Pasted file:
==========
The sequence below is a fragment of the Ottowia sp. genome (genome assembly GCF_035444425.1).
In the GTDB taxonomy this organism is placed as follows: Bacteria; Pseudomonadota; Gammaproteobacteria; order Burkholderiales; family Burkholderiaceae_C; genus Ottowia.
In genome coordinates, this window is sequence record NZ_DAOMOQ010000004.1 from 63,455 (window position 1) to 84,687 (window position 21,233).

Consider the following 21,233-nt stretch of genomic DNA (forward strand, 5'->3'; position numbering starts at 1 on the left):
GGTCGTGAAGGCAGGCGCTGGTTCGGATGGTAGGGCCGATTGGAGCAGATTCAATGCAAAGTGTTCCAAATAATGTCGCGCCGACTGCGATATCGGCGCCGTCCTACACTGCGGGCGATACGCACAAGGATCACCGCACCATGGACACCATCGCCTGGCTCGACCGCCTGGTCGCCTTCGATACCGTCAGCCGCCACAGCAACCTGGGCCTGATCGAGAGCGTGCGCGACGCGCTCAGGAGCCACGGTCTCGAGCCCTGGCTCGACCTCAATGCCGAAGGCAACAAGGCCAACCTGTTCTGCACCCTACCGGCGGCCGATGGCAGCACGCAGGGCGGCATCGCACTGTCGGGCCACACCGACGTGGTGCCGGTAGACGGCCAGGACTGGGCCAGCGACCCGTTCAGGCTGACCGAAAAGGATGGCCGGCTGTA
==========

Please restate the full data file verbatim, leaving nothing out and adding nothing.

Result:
The sequence below is a fragment of the Ottowia sp. genome (genome assembly GCF_035444425.1).
In the GTDB taxonomy this organism is placed as follows: Bacteria; Pseudomonadota; Gammaproteobacteria; order Burkholderiales; family Burkholderiaceae_C; genus Ottowia.
In genome coordinates, this window is sequence record NZ_DAOMOQ010000004.1 from 63,455 (window position 1) to 84,687 (window position 21,233).

Consider the following 21,233-nt stretch of genomic DNA (forward strand, 5'->3'; position numbering starts at 1 on the left):
GGTCGTGAAGGCAGGCGCTGGTTCGGATGGTAGGGCCGATTGGAGCAGATTCAATGCAAAGTGTTCCAAATAATGTCGCGCCGACTGCGATATCGGCGCCGTCCTACACTGCGGGCGATACGCACAAGGATCACCGCACCATGGACACCATCGCCTGGCTCGACCGCCTGGTCGCCTTCGATACCGTCAGCCGCCACAGCAACCTGGGCCTGATCGAGAGCGTGCGCGACGCGCTCAGGAGCCACGGTCTCGAGCCCTGGCTCGACCTCAATGCCGAAGGCAACAAGGCCAACCTGTTCTGCACCCTACCGGCGGCCGATGGCAGCACGCAGGGCGGCATCGCACTGTCGGGCCACACCGACGTGGTGCCGGTAGACGGCCAGGACTGGGCCAGCGACCCGTTCAGGCTGACCGAAAAGGATGGCCGGCTGTA